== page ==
While nearly essential for modern-day society, the technologies we use to share information on the Internet are imperfect things. Take the Border Gateway Protocol (BGP), the main routing protocol that allows different parts of the Internet to talk to each other, for example. By taking advantage of the known shortcomings of BGP, hijackers have achieved everything from sending email spam to stealing crypto-currencies. Recently, in one of the most sophisticated uses of BGP hijacking, the cybercriminal group known as “3ve” generated $29 million from a major online advertising fraud operation.
Some of these hijackers’ networks have been active for years, perpetrating multiple hijacking incidents at different times. How can we leverage this behavior to trace attacks back to the hijackers themselves? Let’s find out.
Taking a Closer Look at BGP Hijacking
To get an understanding of how BGP hijacking (aka prefix hijacking, route hijacking or IP hijacking) works, let’s start with some background on BGP. Routers direct traffic on the Internet, forwarding data packets from router to router toward a destination computer. However, a router can’t do this without help. Routers need to know where specific Internet addresses are located on the network so that they can forward packets in the right direction. As such, routers outers rely on routing protocols to determine a route to any intended destination on the network.
BGP is the global protocol that allows the different regions of the Internet (which is a network of networks) to exchange routing information.
Although BGP has been around for over 20 years, it has serious security issues. One problem is that BGP doesn’t provide route authentication and validation. This provides an opening for BGP hijackers, who exploit this lack of protection. Hijackers can make false assertions about where addresses are located on the Internet, and thus corrupt internet routing tables maintained via BGP, thereby taking over IP addresses of victim networks. In this way, the hijackers are able to convince connecting networks that, to access a victim IP address, they should go through their corrupt network.
Currently, most efforts to detect and handle hijacks consider specific events on a case-by-case basis. However, in a novel paper by Cecilia Testart, Philipp Richter, Alistair King, Alberto Dainotti, and David Clark, researchers focus on BGP serial hijackers and networks that have been repeatedly hijacked over long periods of time – sometimes over multiple years. Although these serial hijackers are a continuous problem, there has been minimal empirical assessments about them. The authors even note in their paper that “[t]o the best of our knowledge, this is the first work focusing on the long-term characteristics of this important category of networks, serial hijacker[s].” As such, their paper represents an important milestone in protecting Internet users from a serious, known threat.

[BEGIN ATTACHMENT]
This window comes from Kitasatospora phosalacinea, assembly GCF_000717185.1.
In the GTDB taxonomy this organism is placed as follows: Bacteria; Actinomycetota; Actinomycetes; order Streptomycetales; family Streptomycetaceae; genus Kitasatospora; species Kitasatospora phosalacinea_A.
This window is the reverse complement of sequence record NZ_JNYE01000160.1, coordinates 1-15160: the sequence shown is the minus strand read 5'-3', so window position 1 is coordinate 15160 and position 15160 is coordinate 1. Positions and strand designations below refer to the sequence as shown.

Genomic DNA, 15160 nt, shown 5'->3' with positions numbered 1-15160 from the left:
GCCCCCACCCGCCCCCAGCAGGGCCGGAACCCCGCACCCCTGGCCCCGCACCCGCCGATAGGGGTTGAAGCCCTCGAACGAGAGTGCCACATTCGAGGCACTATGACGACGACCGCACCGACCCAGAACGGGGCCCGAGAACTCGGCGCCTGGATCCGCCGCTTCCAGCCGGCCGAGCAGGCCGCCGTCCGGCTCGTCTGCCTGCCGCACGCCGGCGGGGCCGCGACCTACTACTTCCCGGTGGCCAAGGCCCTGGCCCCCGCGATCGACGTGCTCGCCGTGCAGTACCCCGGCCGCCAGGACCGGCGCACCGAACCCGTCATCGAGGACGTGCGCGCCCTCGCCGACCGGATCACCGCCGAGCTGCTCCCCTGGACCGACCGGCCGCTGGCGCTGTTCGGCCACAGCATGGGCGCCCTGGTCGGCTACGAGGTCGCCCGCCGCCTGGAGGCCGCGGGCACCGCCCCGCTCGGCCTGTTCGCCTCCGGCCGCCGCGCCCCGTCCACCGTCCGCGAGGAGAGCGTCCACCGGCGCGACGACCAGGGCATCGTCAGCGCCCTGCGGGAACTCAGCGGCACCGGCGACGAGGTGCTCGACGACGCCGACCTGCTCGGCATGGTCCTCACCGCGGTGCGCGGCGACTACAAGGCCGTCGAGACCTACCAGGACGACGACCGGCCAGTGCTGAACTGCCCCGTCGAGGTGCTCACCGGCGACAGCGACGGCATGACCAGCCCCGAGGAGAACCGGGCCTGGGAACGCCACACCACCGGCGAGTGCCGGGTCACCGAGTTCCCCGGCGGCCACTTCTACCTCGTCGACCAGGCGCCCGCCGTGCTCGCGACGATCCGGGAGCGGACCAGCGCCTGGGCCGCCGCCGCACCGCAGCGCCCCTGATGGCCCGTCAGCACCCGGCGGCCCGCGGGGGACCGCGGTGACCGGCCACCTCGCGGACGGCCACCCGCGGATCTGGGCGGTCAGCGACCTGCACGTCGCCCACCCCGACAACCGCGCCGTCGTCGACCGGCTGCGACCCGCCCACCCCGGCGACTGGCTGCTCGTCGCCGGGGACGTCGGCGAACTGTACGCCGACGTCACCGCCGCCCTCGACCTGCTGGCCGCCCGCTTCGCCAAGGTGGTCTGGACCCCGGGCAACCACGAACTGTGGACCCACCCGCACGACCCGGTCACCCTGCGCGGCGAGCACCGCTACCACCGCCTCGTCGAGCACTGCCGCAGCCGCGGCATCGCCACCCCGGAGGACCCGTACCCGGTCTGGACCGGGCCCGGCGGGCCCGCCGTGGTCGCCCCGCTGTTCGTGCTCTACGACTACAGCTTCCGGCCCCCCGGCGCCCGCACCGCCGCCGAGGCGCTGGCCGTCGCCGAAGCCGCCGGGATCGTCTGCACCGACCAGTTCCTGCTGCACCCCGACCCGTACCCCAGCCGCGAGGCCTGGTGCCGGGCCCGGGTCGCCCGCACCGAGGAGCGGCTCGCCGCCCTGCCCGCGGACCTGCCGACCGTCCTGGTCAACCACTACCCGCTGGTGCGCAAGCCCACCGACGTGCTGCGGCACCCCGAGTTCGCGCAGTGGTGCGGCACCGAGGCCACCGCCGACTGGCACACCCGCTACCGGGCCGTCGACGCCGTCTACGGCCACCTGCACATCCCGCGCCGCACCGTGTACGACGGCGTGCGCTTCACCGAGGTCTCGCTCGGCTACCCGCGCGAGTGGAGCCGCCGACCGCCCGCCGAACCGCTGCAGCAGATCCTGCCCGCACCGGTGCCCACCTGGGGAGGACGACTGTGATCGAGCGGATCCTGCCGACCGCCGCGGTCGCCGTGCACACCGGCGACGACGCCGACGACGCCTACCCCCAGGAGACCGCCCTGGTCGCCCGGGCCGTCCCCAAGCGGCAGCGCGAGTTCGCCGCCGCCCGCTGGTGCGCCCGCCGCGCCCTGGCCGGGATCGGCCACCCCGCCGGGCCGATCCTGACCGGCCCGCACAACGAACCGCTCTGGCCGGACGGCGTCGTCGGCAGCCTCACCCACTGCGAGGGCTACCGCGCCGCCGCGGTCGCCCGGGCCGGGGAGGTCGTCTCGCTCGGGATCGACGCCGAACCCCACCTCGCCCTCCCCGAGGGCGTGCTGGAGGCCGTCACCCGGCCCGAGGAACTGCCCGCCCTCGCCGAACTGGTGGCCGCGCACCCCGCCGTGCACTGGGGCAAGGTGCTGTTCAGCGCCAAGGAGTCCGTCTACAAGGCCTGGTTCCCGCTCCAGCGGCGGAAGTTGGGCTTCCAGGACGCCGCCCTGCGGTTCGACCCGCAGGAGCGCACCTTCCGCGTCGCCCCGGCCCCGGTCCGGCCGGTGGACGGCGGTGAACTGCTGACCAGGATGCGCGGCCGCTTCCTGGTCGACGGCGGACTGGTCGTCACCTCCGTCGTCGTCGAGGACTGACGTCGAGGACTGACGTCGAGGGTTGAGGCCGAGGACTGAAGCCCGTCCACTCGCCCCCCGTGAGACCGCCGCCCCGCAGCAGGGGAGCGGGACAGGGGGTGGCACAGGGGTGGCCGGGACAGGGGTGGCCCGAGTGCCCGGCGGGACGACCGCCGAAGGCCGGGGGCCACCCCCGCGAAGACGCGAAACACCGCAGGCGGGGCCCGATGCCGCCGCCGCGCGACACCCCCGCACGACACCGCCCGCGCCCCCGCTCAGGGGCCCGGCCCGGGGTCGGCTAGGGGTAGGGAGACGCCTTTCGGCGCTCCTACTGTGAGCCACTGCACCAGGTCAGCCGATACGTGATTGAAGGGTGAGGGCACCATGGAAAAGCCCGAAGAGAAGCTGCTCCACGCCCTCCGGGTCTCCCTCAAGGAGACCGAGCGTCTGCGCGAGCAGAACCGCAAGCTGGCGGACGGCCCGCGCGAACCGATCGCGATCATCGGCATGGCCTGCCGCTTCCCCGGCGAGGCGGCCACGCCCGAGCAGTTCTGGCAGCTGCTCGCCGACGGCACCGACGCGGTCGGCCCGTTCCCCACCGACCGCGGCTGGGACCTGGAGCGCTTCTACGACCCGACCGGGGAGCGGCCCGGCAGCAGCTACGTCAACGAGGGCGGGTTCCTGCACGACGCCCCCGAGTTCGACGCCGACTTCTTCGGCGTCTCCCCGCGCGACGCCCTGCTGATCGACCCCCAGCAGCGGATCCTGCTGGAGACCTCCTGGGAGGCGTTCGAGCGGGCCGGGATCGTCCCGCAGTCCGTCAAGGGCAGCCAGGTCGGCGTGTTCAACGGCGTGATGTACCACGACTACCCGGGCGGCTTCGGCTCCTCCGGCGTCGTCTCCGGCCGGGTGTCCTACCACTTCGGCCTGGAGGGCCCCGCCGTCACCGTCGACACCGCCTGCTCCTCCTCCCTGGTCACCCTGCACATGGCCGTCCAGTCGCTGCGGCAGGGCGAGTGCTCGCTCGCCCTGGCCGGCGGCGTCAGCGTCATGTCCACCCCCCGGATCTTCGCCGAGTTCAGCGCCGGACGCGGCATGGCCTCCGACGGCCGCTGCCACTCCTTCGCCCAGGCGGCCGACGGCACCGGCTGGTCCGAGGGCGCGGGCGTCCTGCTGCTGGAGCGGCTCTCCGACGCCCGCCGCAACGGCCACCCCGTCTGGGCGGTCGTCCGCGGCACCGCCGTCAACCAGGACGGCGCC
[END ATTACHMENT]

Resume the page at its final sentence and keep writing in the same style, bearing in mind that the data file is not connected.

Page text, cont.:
How to Identify BGP Serial Hijackers
As of the writing of the paper, there are no reliable or common systems that are able to automatically disregard illegitimate BGP route announcements. Currently, a majority of existing BGP hijack detection systems are either reactive or event-based, tracking individual hijacking events. And, as the authors note, those in the network operator community tend to use mailing lists to exchange information on illegitimate BGP route announcements and coordinate their reactive measures. But if BGP hacking is serial, with consistent action over time, the authors note that this creates “opportunities for methods based on longitudinal analysis, potentially informing proactive approaches (e.g., scoring systems) and providing situational awareness.”
From their collected data, the team was able to determine the dominant routing characteristics of serial hijacker networks, which have distinct origination patterns that differ from legitimate networks.
Observing the differences in long-term prefix announcement behavior for a legitimate network (top) and a serial hijacker (bottom). These charts show how a large portion of the IP prefixes originated by the legitimate network are consistent over time, while the serial hijacker network announces many prefixes over short periods of time. Images by Testart et al. and taken from their paper .
Using this information, the authors determined that they could apply these behavioral differences to train a machine learning model that can automatically identify networks with similar characteristics to serial hijackers. “Our work presents a solid first step towards identifying and understanding this important category of networks, which can aid network operators in taking proactive measures to defend themselves against prefix hijacking and serve as input for current and future detection systems” the researchers conclude. And looking ahead, their research indicates that fully automated detection approaches and scoring systems are also feasible.
Future work on this topic will involve extending the features they use for classification, cross-evaluating their findings with external datasets, and further studying the time-sensitivity of their approach.
The paper, Profiling BGP Serial Hijackers: Capturing Persistent Misbehavior in the Global Routing Table, was partially supported by the MIT Internet Policy Research Initiative, William and Flora Hewlett Foundation grant 2014-1601; the National Science Foundation; the Department of Homeland Security; and the Air Force Research Laboratory. The paper authors are affiliated with MIT and CAIDA.
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